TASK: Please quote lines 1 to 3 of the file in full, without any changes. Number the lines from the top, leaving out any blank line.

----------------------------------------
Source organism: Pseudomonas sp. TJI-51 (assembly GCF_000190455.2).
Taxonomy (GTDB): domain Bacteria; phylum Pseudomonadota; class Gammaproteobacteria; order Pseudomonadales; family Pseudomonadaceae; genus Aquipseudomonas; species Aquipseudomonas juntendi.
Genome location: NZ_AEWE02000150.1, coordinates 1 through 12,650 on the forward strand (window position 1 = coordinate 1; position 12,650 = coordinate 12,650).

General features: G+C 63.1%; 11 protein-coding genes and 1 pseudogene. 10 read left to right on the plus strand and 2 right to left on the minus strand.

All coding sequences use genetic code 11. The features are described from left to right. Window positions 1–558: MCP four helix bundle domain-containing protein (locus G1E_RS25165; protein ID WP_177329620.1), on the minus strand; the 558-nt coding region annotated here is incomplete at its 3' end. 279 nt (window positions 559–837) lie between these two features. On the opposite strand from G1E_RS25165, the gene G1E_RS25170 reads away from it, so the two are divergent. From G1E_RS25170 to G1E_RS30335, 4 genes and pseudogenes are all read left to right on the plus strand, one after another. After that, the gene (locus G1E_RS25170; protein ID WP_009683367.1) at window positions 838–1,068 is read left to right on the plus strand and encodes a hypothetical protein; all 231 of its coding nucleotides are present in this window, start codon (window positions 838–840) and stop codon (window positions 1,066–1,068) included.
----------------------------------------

Source organism: Pseudomonas sp. TJI-51 (assembly GCF_000190455.2).
Taxonomy (GTDB): domain Bacteria; phylum Pseudomonadota; class Gammaproteobacteria; order Pseudomonadales; family Pseudomonadaceae; genus Aquipseudomonas; species Aquipseudomonas juntendi.
Genome location: NZ_AEWE02000150.1, coordinates 1 through 12,650 on the forward strand (window position 1 = coordinate 1; position 12,650 = coordinate 12,650).